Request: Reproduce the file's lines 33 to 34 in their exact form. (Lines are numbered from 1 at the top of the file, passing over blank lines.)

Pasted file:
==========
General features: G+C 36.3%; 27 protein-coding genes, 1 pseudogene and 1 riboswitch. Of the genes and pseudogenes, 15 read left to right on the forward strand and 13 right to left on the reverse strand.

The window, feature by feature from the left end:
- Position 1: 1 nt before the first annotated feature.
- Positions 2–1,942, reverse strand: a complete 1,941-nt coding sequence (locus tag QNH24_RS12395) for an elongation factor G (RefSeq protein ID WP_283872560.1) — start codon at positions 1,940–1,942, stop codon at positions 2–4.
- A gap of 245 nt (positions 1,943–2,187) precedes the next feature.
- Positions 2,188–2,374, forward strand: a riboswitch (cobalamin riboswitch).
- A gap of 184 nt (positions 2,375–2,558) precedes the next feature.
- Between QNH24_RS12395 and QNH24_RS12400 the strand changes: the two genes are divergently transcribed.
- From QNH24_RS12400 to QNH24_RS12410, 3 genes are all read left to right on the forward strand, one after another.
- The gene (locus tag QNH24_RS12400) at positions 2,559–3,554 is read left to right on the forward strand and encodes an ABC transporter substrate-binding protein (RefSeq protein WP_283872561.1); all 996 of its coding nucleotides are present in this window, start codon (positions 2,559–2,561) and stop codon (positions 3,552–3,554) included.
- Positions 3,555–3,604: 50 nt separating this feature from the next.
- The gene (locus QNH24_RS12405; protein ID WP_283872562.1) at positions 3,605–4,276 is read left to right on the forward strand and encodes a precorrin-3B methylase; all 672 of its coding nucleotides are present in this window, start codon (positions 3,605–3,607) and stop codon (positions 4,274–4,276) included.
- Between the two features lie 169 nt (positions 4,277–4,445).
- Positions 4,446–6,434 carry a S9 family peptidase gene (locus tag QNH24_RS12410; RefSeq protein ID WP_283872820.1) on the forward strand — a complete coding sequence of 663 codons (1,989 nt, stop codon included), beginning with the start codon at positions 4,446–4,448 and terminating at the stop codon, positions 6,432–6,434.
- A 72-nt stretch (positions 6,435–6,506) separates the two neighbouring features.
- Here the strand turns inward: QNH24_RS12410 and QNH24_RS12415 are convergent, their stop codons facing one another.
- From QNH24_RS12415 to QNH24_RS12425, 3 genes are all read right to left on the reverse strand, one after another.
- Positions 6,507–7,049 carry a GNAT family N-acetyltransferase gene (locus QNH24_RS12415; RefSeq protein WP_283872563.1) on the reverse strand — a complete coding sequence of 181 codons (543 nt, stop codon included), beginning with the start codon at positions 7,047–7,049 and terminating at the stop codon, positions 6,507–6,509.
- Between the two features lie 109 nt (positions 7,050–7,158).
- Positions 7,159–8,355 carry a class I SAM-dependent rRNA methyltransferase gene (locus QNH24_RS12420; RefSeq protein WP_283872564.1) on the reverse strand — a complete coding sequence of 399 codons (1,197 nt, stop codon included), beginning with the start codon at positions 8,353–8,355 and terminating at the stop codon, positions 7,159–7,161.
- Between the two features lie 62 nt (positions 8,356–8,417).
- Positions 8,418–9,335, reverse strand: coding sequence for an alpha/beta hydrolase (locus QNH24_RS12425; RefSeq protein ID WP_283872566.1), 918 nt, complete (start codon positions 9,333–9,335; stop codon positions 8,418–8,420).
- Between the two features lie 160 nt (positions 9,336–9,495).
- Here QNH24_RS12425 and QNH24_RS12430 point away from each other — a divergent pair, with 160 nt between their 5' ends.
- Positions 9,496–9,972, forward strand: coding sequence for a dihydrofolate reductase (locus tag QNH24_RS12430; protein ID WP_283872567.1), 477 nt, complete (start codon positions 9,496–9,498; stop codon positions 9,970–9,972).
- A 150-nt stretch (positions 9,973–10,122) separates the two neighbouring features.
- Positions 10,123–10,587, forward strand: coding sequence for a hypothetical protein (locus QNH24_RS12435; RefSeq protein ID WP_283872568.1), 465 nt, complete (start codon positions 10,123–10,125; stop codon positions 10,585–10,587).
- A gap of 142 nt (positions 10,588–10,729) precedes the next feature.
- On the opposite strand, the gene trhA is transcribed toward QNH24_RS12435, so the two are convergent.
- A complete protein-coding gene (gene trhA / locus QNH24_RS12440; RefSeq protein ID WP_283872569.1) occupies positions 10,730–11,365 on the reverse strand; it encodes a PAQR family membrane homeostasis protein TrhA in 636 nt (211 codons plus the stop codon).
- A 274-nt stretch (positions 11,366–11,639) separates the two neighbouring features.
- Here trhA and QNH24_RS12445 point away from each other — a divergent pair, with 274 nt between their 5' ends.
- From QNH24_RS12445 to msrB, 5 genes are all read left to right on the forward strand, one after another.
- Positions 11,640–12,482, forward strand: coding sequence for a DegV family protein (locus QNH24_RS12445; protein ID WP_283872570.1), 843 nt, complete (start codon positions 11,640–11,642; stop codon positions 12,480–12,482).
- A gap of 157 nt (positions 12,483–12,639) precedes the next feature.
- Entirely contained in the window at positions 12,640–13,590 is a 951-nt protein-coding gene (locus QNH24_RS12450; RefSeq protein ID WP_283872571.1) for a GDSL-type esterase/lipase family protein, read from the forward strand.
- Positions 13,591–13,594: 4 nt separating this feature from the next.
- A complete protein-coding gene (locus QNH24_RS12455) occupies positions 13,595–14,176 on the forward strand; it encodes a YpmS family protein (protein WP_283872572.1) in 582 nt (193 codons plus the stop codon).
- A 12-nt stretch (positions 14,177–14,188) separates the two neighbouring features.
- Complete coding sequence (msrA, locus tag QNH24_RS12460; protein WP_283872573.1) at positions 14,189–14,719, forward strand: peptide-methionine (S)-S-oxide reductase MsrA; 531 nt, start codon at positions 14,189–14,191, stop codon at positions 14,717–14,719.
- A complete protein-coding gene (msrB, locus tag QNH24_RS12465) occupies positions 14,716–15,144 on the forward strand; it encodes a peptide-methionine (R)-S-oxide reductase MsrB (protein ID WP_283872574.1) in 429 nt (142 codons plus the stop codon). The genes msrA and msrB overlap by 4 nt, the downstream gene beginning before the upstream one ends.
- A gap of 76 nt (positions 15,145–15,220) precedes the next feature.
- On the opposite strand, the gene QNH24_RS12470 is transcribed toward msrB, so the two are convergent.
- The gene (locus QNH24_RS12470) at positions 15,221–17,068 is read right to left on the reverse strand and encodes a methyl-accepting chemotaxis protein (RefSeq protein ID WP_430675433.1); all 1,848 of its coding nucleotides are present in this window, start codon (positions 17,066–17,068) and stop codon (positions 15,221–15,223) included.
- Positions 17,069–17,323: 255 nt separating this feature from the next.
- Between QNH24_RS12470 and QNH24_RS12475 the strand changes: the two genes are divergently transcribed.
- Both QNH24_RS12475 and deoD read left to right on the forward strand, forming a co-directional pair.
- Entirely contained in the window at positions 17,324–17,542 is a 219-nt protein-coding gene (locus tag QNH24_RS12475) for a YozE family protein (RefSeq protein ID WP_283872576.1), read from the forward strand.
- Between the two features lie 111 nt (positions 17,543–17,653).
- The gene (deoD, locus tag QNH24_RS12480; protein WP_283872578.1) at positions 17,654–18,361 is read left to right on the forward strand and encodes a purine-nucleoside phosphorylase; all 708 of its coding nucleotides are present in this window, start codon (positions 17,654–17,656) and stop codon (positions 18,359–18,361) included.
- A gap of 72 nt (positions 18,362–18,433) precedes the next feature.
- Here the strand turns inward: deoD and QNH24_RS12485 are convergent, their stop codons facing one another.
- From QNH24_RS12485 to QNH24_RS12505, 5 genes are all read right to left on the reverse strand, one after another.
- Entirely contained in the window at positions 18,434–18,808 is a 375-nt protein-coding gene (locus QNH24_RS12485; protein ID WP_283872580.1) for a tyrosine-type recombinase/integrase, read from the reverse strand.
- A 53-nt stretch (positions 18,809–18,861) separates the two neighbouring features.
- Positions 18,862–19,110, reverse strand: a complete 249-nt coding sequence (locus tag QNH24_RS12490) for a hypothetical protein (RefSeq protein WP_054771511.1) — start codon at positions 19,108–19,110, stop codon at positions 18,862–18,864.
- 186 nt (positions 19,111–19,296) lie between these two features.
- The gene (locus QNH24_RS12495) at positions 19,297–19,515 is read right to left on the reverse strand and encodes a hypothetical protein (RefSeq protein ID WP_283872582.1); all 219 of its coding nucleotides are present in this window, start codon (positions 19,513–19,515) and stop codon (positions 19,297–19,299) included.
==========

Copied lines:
- From QNH24_RS12445 to msrB, 5 genes are all read left to right on the forward strand, one after another.
- Positions 11,640–12,482, forward strand: coding sequence for a DegV family protein (locus QNH24_RS12445; protein ID WP_283872570.1), 843 nt, complete (start codon positions 11,640–11,642; stop codon positions 12,480–12,482).